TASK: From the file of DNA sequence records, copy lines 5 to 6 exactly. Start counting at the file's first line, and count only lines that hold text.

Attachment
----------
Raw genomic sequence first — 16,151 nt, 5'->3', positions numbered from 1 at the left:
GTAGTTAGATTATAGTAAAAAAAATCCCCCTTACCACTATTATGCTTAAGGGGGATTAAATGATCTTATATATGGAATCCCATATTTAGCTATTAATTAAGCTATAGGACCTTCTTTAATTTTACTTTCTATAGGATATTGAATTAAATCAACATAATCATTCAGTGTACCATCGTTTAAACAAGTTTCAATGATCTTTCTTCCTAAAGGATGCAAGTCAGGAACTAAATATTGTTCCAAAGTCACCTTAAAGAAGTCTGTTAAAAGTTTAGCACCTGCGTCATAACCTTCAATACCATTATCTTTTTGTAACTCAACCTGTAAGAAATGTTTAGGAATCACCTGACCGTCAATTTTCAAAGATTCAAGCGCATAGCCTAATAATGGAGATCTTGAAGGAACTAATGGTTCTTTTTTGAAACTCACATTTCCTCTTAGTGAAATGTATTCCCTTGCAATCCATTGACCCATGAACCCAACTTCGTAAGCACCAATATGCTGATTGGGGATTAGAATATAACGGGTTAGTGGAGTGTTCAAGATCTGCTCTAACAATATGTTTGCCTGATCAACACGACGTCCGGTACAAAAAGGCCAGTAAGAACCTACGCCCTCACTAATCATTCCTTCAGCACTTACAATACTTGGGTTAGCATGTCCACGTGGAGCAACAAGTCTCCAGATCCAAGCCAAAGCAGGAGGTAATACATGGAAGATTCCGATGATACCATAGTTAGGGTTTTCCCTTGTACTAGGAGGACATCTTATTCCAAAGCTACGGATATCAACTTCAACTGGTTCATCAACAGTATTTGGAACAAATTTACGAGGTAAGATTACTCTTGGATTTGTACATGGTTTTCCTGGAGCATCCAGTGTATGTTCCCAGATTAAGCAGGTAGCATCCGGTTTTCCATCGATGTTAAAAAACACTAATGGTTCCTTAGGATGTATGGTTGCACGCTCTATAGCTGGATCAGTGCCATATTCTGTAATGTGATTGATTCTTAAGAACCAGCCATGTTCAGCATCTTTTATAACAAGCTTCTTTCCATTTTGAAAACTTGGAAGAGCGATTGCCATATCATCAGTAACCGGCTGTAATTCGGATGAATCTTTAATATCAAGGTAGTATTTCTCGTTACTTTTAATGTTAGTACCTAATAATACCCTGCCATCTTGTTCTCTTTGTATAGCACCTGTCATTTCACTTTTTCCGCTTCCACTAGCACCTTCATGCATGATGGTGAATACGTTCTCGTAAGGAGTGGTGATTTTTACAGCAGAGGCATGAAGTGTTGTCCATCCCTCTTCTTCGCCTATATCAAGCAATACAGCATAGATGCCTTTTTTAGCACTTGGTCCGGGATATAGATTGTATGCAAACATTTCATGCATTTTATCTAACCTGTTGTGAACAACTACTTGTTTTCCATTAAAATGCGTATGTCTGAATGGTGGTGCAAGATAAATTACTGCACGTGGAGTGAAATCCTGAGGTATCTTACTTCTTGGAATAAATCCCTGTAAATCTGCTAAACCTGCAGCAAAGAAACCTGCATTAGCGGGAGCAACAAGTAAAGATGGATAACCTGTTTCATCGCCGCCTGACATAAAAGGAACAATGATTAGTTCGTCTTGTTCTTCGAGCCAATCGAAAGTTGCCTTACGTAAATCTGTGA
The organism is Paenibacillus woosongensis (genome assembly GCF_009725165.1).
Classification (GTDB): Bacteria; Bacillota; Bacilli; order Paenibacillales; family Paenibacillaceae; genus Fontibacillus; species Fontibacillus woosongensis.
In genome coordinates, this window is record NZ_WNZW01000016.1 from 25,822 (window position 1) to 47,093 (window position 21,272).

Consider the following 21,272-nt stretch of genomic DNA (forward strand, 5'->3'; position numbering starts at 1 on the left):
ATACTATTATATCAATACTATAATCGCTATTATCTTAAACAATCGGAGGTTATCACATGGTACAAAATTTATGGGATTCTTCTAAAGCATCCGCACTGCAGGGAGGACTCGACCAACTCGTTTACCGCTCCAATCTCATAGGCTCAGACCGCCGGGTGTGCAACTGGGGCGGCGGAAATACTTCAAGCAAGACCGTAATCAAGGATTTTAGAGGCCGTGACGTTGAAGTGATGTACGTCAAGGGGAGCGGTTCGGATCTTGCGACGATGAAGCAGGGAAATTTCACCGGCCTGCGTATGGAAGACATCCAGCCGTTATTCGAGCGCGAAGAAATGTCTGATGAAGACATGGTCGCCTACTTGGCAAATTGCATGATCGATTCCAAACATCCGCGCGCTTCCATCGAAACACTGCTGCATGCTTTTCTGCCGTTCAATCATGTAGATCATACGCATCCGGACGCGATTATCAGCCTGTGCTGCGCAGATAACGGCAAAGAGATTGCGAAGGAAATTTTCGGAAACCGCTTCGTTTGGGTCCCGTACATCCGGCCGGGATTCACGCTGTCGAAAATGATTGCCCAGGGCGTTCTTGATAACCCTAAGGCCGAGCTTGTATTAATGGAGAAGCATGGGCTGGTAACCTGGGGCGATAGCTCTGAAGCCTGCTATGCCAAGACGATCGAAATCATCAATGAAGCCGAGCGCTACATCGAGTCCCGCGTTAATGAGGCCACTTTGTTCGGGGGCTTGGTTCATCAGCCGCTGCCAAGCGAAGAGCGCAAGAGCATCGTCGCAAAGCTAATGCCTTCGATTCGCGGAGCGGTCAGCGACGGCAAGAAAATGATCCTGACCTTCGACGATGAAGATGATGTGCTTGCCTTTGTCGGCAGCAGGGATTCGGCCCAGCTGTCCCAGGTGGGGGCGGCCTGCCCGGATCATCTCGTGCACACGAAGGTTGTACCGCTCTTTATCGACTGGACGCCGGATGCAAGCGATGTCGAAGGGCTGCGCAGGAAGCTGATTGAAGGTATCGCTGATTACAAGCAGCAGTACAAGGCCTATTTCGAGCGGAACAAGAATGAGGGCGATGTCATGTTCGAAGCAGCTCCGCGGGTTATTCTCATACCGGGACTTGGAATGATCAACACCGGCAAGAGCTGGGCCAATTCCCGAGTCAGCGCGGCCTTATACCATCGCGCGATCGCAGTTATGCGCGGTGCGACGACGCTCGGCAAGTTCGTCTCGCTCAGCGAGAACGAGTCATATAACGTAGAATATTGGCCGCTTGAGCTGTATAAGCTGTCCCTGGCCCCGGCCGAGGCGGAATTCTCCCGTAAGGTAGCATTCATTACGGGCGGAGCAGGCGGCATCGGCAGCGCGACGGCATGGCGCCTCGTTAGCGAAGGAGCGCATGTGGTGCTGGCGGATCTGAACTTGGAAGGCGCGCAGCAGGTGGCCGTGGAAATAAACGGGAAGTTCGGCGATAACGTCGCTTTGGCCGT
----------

In genome coordinates, this window is record NZ_WNZW01000016.1 from 25,822 (window position 1) to 47,093 (window position 21,272).

Consider the following 21,272-nt stretch of genomic DNA (forward strand, 5'->3'; position numbering starts at 1 on the left):